Alistair Paterson has written a comprehensive textbook detailing the millennium of cultural contact between European societies and those of the rest of the world. Beginning with the Norse intersection with indigenous peoples of Greenland, Paterson uses case studies and regional overviews to describe the various patterns by which European groups influenced, overcame, and were resisted by the populations of Africa, the Americas, East Asia, Oceania, and Australia. Based largely on the evidence of archaeology, he is able to detail the unique interactions at many specific points of contact and display the wide variations in exploration, conquest, colonization, avoidance, and resistance at various spots around the globe. Paterson’s broad, student-friendly treatment of the history and archaeology of the last millennium will be useful for courses in historical archaeology, world history, and social change.
This book, consisting of 12 contributions, unites the most recent results from archaeological research in the Upper Mesopotamian piedmont. Under the growing influence of expanding territorial states, which were established during the 2nd millennium BCE, this region experienced a substantial change in social and political life during that time. The discussion is centered on settlement shapes, developments in material culture, as well as written documents that attest to this change. In summary, this book emphasizes the significant role of archaeological research in the reconstruction of models concerning the formation and transformation of political spaces in the ancient world.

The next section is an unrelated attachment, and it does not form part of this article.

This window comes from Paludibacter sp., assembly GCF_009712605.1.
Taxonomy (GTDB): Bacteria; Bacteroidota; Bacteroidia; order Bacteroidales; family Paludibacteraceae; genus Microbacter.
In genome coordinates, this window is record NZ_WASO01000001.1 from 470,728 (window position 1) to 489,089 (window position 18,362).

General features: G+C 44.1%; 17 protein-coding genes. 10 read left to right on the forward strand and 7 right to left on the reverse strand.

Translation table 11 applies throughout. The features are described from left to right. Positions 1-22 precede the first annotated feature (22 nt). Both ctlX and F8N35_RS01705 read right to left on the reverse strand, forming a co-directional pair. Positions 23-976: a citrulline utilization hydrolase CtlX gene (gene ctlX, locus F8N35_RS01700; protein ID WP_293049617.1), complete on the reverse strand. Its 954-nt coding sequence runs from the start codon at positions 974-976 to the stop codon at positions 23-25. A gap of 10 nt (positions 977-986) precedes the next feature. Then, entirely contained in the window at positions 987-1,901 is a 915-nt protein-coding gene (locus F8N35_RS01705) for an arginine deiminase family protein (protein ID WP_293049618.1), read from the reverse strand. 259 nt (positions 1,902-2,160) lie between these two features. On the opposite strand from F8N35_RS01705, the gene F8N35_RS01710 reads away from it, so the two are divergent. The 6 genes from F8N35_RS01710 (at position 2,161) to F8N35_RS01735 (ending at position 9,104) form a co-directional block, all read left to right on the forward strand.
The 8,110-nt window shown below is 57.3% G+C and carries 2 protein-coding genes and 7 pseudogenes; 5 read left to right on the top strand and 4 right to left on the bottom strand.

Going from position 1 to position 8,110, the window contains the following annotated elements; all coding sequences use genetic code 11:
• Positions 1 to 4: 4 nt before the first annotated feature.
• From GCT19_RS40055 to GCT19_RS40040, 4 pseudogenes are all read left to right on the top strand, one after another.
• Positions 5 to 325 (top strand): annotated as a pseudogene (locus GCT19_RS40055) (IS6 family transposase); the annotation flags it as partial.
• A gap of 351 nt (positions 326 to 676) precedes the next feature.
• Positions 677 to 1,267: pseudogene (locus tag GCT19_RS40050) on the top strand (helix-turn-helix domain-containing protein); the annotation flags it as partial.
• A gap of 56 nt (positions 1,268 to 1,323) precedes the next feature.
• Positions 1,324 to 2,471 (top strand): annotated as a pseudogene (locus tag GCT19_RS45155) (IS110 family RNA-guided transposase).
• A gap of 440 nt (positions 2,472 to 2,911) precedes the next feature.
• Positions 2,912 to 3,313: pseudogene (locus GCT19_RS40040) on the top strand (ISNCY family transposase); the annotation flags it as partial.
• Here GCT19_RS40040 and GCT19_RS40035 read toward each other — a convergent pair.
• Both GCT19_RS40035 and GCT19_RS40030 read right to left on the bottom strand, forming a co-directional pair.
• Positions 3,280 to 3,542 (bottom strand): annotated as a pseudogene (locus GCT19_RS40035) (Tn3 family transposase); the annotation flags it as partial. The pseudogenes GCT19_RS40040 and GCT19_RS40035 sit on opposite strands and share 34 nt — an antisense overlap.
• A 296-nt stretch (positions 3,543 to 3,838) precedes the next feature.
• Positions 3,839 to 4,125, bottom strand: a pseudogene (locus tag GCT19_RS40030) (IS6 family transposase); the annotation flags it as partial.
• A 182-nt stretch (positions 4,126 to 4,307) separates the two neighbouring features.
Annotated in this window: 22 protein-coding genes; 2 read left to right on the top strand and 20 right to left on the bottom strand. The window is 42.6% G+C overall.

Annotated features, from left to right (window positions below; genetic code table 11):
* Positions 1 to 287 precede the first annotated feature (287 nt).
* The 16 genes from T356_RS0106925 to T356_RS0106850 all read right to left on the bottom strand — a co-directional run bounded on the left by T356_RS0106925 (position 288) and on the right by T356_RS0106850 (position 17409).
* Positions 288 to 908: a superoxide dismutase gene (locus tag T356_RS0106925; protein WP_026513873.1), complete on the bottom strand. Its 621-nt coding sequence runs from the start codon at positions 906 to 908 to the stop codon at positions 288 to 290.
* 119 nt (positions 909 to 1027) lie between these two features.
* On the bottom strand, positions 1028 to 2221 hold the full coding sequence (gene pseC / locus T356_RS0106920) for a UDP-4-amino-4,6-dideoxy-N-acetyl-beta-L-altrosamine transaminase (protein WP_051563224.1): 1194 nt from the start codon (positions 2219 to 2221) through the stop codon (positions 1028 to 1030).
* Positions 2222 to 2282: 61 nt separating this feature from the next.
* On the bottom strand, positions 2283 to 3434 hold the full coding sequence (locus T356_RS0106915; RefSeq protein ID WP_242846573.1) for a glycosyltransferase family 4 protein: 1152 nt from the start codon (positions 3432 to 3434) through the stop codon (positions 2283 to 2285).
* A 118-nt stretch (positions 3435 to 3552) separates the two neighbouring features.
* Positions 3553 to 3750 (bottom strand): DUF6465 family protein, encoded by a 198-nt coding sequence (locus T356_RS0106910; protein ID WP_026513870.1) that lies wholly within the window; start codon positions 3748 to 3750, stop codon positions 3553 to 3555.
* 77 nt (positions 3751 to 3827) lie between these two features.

Modern archaeology, with its huge methodological repertoire, its interdisciplinary orientation and its rapidly expanding basis in excavations, is beginning to rewrite history, and to reshape our views of the development of Europe prior to the present millennium. Archaeological evidence draws attention to processes on which the written record is silent, or which were not fully appreciated by contemporaries in the literate centres. This book deals with the rise of medieval western Europe as the Roman Empire crumbled, and the integration of hitherto barbarian societies into the new mainstream of European society. Archaeological material is the main focus, but information derived from written sources, especially those illuminating the economic and the associated social circumstances, is also taken into account.
A wealth of fascinating and diverse archaeology lies concealed in Exmoor's valleys, woods and moorlands. Six years of original survey work have sought out the evidence from prehistoric stone settings and burial mounds to medieval castles, lost settlements and 19th-century industrial remains. This comprehensive programme of recording deployed the techniques of field survey, aerial photographic transcription, air and ground photography, and recording standing buildings. The Field Archaeology of Exmoor presents this distinctive heritage, for the first time, to the general reader and the specialist alike, and tells the story of the development of Exmoor's landscape from the Stone Age until the Second World War. This book has immediate appeal for those who know Exmoor - its residents and visitors - and are interested in its history. It is also essential reading for those who study upland landscapes and field archaeology.